During the Great Depression, the U.S. Congress enacted many laws intended to foster economic recovery by restricting marketplace competition. Today there is a wide consensus among historians, economists, and political scientists, including many who support the New Deal on the whole, that these anti-competition statutes were ill-advised and counterproductive.
At a U.S. Supreme Court hearing this March, a California raisin farmer and his wife challenged efforts by the U.S. Department of Agriculture (USDA) to collect accumulated bills and fine them for having refused for years to fork over a portion of their crop. The hearing illustrated the extent to which the New Deal crusade against “cutthroat competition” has been discredited by time and experience.
For years, raisin farmers Marvin and Laura Horne have been openly defying a so-called “agriculture marketing order” authorized by the Agricultural Marketing Agreement Act (AMAA) of 1937. As Reason Magazine’s Hit-and-Run blog contributor Zach Weissmueller pointed out in a post last week, the order for the Hornes’ produce is established by an “elected board of bureaucrats” known as the Raisin Administrative Committee (RAC).
Based on the estimated size of the U.S. raisin crop in any given year, the RAC orders every farmer to surrender a portion of his or her crop. The confiscated raisins are taken out of the commercial domestic market. The principal avowed goal of this program is to prevent “overproduction” that could drive down raisin prices. Foreign sales of the raisins also raise money for domestic advertising campaigns promoting unbranded raisins.
Liberal Justice Stephen Breyer, as quoted by the Washington Post in an editorial regarding Horne v. USDA (see the link above), exclaimed at the hearing on the case this spring, “I can’t believe Congress wanted the taxpayers to pay for a program that’s going to mean they have to pay higher prices.” Conservative Justice Antonin Scalia compared the RAC to a highway robber barking at the Hornes, “Your raisins or your life”!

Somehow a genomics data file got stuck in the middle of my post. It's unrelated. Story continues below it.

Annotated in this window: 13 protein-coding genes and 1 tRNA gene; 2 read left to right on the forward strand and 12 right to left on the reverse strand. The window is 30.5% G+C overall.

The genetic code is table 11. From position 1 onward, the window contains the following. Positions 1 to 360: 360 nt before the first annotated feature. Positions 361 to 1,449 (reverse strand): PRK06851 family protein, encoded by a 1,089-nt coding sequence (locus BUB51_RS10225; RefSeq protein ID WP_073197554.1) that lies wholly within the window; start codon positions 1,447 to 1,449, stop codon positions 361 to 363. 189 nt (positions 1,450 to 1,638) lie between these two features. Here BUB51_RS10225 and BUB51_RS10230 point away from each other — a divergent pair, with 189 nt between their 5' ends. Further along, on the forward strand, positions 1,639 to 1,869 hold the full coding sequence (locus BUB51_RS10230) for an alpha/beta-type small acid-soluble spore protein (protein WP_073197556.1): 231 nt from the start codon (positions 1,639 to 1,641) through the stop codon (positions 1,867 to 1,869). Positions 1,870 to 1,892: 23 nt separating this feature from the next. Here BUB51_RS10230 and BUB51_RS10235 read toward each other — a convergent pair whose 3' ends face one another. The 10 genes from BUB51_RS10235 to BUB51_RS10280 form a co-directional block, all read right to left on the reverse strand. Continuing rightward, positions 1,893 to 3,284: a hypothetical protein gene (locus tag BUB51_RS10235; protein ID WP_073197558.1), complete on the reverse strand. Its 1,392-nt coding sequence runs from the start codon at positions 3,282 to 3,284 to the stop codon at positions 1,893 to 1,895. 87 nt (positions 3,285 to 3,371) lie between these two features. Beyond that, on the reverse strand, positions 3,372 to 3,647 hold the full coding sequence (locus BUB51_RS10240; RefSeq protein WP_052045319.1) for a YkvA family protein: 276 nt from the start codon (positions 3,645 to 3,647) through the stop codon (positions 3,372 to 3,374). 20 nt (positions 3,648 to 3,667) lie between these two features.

After hearing the case, the nine justices unanimously found that the U.S. Court of the Appeals for the 9th Circuit had wrongly refused to consider the Hornes’ claim that the AMAA as implemented by the RAC is an unconstitutional violation of their Fifth Amendment rights. The High Court remanded the case back to the 9th Circuit, ordering it to rule on the question of whether or not the confiscation of the Hornes’ crop with insufficient or even no reimbursement amounted to a taking of their property without due process of law.
Americans of all political stripes are likely to agree the Supreme Court did the right thing in Horne v. USDA and hope that the 9th Circuit finds that such crop confiscations are unconstitutional when it reconsiders the case.
Unfortunately, at this time there is no judicial relief in sight for employees whose economic rights are trampled by monopolistic unionism in a way that is remarkably similar to the impact of the AMAA and the RAC on the Hornes. Just as the AMAA empowers elected bureaucrats to confiscate raisins from farmers in order to prevent “too many” of them from being sold in the America private-sector marketplace, the National Labor Relations Act (NLRA) and the Railway Labor Act (RLA) empower elected union officials to impose productivity-quashing work rules on union members and nonmembers alike. The aim of such work rules, in many cases, is to “protect” workers’ jobs by preventing them from producing too much, just as the RAC aims to keep raisin prices high by deterring farmers from growing too many.
Moreover, under the NLRA and the RLA, workers who may or may not think they benefit from work rules that keep them from being “excessively” productive are forced to fork over dues or fees to the union acting as their “exclusive” bargaining agent, just as the Hornes have been ordered to turn over a share of their raisins to the RAC’s agents.
The actual intent of the NLRA, as some of the sponsors of the 1935 law openly admitted, was to raise prices and thus enable employers to pay workers more. Hence, what Justice Breyer found so shocking about the AMAA as implemented is also true of the NLRA (and the RLA), by design.
Unfortunately, up to now courts have been unwilling to consider arguments that federal labor laws are unconstitutional takings of workers’ hard-earned pay. The fact is, just as raisin farmers may with good reason believe they actually benefit from the very competition that elected bureaucrats seek to curtail, employees may have good reason to believe they benefit from the very competition union bosses seek to stop with restrictive work rules.
Now that the Supreme Court has come to see the absurdity of the AMAA as implemented, perhaps the days of the NLRA and the RLA may also be numbered.